Lauren - 19-Jul-17 @ 3:24 PM
Ever since I told my boss I was pregnant she cut my hours. I used to work 20-30 hours a week and now I'm working 3 hours a week. Is this wrong? Is there something I can do about it ?
Fancy1357 - 11-Jul-17 @ 2:47 AM
Andrea - Your Question:
Hi, I am 7 weeks pregnant and I just recently got a new job that is open 24/7. And the employers expect everyone to at least work from 3-12:00am. By me being pregnant with my first baby I don't feel comfortable until that time at a loan agency, plus I need my rest for my health and my baby health. What should I do? Or is there a law for that?

Our Response:
Discuss this with your employer and also your doctor, see what they think is reasonable and whether there are any alternatives. If not follow the advice in the above article in the section "health and safety issues"
SafeWorkers - 27-Jun-17 @ 12:43 PM
Hi, I am 7 weeks pregnant and I just recently got a new job that is open 24/7. And the employers expect everyone to at least work from 3-12:00am. By me being pregnant with my first baby I don't feel comfortable until that time at a loan agency, plus I need my rest for my health and my baby health. What should I do? Or is there a law for that?
Andrea - 25-Jun-17 @ 2:19 PM
Linz83 - Your Question:
HiI am currently doing 10 hour shifts in over 27 degree's heat because of all the machinery etc behind the cafe counter. My employer is also still giving me duty manager shifts which involves walking up and down long hallways and 8 flights of stairs.If I take regular breaks the team can't manage without me and people come and get me off my breaks early. I'm emotional and exhausted. I am only four months pregnant and I couldn't afford to get a doctors note but not sure how I can go on.

Our Response:
Please see the section entitled "health and safety issues" in the above article.
SafeWorkers - 21-Jun-17 @ 12:20 PM
Hi I am currently 27 weeks pregnant.I have been a little sick in my pregnancy with diabetes and SPD.But i am now ok and really enjoying my being pregnant.Everyone in my team has been offered overtime (time and half pay) but when I put my request/availability down I was told I cannot do it due to my health.I have told my manager than I know I am more than capable of doing a few extra hours on a Saturday as I have a Friday off for my rest day.But he is not happy and is seeking advice from HR.He says my sickness record and health and safety measures put in place so far, shows that I should not be doing this. As I know I can and would like the opportunity to try, is there anything that I can do please as this is really upsetting me?I was also denied the right to accruing flexi time for this reason too. Any advise would be very much appreciated
DD - 21-Jun-17 @ 12:05 PM
Hi I am currently doing 10 hour shifts in over 27 degree's heat because of all the machinery etc behind the cafe counter. My employer is also still giving me duty manager shifts which involves walking up and down long hallways and 8 flights of stairs. If I take regular breaks the team can't manage without me and people come and get me off my breaks early. I'm emotional and exhausted. I am only four months pregnant and I couldn't afford to get a doctors note but not sure how I can go on.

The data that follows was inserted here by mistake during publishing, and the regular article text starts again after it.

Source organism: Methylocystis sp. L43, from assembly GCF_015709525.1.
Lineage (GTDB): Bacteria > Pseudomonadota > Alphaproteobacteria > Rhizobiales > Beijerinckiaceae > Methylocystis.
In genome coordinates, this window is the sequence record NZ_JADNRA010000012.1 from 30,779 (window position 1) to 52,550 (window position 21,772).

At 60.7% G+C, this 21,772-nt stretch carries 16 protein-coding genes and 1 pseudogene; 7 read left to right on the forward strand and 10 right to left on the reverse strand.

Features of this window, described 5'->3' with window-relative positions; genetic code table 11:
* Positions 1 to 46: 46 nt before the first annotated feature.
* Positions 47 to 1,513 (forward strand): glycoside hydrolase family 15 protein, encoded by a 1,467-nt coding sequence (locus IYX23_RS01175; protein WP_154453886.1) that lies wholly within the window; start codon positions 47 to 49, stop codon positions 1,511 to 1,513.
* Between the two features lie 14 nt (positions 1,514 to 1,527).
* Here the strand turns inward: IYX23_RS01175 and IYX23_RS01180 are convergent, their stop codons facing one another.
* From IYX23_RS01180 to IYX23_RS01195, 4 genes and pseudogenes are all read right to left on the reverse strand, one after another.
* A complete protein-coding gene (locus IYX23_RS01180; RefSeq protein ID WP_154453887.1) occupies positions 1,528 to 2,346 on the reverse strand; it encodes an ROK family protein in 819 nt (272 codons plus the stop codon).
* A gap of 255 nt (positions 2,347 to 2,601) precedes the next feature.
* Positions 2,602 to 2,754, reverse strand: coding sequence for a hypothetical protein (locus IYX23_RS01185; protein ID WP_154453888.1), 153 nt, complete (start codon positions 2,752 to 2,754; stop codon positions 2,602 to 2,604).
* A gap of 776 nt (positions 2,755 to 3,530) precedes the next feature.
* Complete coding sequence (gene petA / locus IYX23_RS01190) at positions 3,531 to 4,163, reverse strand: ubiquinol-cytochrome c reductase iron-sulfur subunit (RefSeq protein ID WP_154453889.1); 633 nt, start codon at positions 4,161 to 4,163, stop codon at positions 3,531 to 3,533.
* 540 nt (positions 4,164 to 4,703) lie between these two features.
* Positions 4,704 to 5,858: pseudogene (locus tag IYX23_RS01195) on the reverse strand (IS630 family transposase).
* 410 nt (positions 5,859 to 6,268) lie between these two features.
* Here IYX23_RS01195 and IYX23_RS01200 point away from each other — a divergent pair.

Linz83 - 19-Jun-17 @ 2:22 PM
JW - Your Question:
Hi. I am a HGV driver. I had to tell my employer due to the manual handling and very long hours I do. I am 8 weeks on thursday.currently off work as they are doing a risk assessment on if I can still drive or not. My query is.I do regular overtime and have done for 2 1/2 years. Averaging about £300 extra a month. I know that I cannot work overtime whilst pregnant but I have also read that when your doing alternative duties it shouldn't decrease your rate of pay from what you were getting before you were pregnant. Any thoughts on if I should be getting my usual pay or if I don't have a leg to stand on? The time I need the money most I'm not allowed it. Typical. Ha. Any help would be much appreciated. Thank you

Our Response:
We're not sure about this to be honest, but we think it's more likely that your existing salary (minus the overtime) would be the figure considered - check with ACAS on this. You maternity pay is usually based on your average pay in the months leading up to maternity leave.
SafeWorkers - 16-Jun-17 @ 10:27 AM
Hi. I am a HGV driver. I had to tell my employer due to the manual handling and very long hours I do. I am 8 weeks on thursday.currently off work as they are doing a risk assessment on if I can still drive or not. My query is . . . I do regular overtime and have done for 2 1/2 years. Averaging about £300 extra a month. I know that i cannot work overtime whilst pregnant but i have also read that when your doing alternative duties it shouldn't decrease your rate of pay from what you were getting before you were pregnant. Any thoughts on if I should be getting my usual pay or if I don't have a leg to stand on? The time I need the money most I'm not allowed it . . Typical. Ha. . Any help would be much appreciated. Thank you
JW - 13-Jun-17 @ 2:30 PM
I'm 28 weeks pregnant and expected to work 7 days in a row, all 8 hour shifts and only get one hour break all at once. When they did my risk assessment I asked if I cannot work 7 days in a row and they agreed. Can I refuse to work all 7 days?
Shelly123 - 21-May-17 @ 1:03 PM